One of the most important achievements was the creation by Kronstadt scientists of a vaccine against the plague. The first plague laboratory was established at Fort Emperor Alexander I. At that time, only Paris and Bombay had such centers. Thanks to the work of these scientists thousands of lives have been saved, and they managed to extinguish the outbreak of the plague and stop the cholera epidemic in 1908 in St. Petersburg. But they were unable to save many of those who developed the disease.
The research was conducted on horses. Their blood altered the plague virus, giving salvation from disease. The fort contained a steam heater, an elevator for lifting the horses, and an incinerator to dispose of the infected animals. Cut off from the mainland, the artificial islands’ only link with the outside world was a small steamboat, which received the unequivocal title “Microbe”.
The Forts of Kronstadt
Each Kronstadt fort requires its own separate story. By the beginning of the 20th century, there were a total of twenty-one forts on Kronstadt.
If Fort Alexander is too difficult to reach by water, then go instead to Grand Duke Constantine, where you won’t have to swim. It is Kronstadt’s most visited tourist destination and is growing rapidly. Now, there is a yacht club and a cultural center that houses powder magazines, batteries, and a barracks at the fort. From atop the fort, one can enjoy a beautiful view of the bay, including the mysterious Fort Chumnoy and Fort Pavel I, as well as the main attraction of Kronstadt, the Naval Cathedral, which is also visible in the distance. Throughout the history of the fort, the Constantine testing site tested only the newest types of artillery.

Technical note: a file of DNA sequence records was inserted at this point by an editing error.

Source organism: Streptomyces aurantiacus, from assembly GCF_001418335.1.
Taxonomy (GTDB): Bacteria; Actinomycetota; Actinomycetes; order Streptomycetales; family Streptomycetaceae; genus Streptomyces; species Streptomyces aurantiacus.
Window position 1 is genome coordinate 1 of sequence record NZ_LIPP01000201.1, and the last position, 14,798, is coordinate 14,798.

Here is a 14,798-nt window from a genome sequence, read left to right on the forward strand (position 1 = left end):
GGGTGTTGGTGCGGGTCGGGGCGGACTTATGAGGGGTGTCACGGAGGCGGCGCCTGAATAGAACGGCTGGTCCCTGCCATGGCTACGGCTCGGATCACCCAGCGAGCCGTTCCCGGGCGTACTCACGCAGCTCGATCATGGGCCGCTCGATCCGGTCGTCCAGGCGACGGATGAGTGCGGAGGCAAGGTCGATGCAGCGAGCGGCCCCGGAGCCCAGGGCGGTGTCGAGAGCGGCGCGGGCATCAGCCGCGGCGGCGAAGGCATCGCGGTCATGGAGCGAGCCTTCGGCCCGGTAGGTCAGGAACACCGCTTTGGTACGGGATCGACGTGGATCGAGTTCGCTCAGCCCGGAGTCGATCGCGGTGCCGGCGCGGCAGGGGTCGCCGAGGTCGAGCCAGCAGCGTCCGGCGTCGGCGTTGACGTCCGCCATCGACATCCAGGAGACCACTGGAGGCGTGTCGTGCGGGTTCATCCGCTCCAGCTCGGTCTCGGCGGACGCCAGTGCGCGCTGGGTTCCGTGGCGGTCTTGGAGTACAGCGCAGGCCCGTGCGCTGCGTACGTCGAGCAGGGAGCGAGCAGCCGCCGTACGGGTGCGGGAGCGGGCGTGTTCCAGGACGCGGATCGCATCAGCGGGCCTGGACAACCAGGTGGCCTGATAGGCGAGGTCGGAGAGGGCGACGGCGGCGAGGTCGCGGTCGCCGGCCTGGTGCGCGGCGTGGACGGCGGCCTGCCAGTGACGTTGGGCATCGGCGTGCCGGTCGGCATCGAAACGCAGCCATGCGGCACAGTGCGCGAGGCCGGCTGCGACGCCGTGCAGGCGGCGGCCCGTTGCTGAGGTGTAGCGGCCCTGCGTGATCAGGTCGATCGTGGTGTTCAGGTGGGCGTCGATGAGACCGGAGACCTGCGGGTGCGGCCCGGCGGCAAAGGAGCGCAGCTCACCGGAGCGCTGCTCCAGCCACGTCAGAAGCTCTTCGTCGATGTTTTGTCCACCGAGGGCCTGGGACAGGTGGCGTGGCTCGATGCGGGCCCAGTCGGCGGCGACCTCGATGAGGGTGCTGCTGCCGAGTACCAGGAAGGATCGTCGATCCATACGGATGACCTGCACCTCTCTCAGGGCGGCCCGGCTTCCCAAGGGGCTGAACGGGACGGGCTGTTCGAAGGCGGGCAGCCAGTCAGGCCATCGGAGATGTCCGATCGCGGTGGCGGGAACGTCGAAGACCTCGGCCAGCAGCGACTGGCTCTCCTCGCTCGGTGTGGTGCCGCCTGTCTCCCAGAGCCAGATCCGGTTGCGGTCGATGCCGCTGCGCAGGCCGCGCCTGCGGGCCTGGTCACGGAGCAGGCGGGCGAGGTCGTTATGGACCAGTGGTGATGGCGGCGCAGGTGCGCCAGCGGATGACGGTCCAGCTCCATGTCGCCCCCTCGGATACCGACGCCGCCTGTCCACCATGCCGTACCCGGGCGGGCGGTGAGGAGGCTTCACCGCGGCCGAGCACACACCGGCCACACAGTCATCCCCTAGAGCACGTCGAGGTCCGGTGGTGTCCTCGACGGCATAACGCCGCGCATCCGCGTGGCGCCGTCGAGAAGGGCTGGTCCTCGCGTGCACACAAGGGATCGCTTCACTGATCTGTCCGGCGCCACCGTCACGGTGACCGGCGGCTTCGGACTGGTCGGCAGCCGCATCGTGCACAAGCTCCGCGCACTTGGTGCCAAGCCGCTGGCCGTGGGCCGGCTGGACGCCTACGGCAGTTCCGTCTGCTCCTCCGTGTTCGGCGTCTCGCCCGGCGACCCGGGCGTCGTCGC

Fort Emperor Paul I, still called “Risbank” for the special wooden fortifications on which it was built, was once the largest and most impressive. Later, like many others, it was used for the storage of naval mines and torpedoes.
Many legends were born at Fort Ino, whose very name means “bad place”. It was built to protect the entrance to the Gulf of Finland. Its bottom and sides are covered with a thick layer of concrete, which protected the fort from enemy shelling, howitzers, and other projectiles. A huge underground city functioned beneath the fort, with a barracks, railway, and electric lift. According to one legend, during the spring of 1918, a train arrived here with thousands of boxes filled with gold bullion, diamonds and jewels to transfer to the Bolsheviks from Germany. In return, Russia had to withdraw from the First World War. But the deal failed, and the fort was blown up by Soviet soldiers, with the gold left lying under the rubble and a 3-meter-thick layer of concrete. Later, indoor testing was held there to determine the effects of a particularly dangerous radiation. Nowadays, the dosimeter does not register any radiation hazard in that area. The underground galleries of the fort can be reached today with the proper equipment – the concrete city is still preserved below.
The Naval Cathedral of St. Nicholas stands in the center of Yakorny (Anchor) Square – Kronstadt’s answer to the Hagia Sophia Cathedral in Istanbul. It is sublime: 71 meters in height, and the cross on the dome served as a beacon to mariners, as it could be seen at a distance of 30 miles. Every sailor had to give a quarter of their salary for its construction. It’s huge, round windows resemble portholes, the floor was laid with stone taken straight from the sea, and its dome painted like the sky.
In Kronstadt, in 1777, a tide-gauge service was created to define sea level fluctuations. Zero on the Kronstadt tide-gauge is the benchmark for measuring the depths and heights, as well as for the orbits of spacecrafts in the former Soviet Union. It is from this tide gauge attached to the buttress of Siny (Blue) Bridge, where depths and heights throughout Russia are measured.
The city has many parks. Most of them exist thanks to Bellingshausen, who personally planted the trees and ordered the best seedlings from across the country. Interestingly, some of the streets in the center of Kronstadt have two names: a Soviet one, after the revolution, and their original.
Chinese Café, 3 Communisticheskaya Street – fast, lots of options, and tasty
Chestnut Café, 25 Lenin Avenue – a nice cafe with a pleasant city hangout
Fairy Tale, 31 Lenin Avenue – a cozy restaurant with a wide selection of cuisine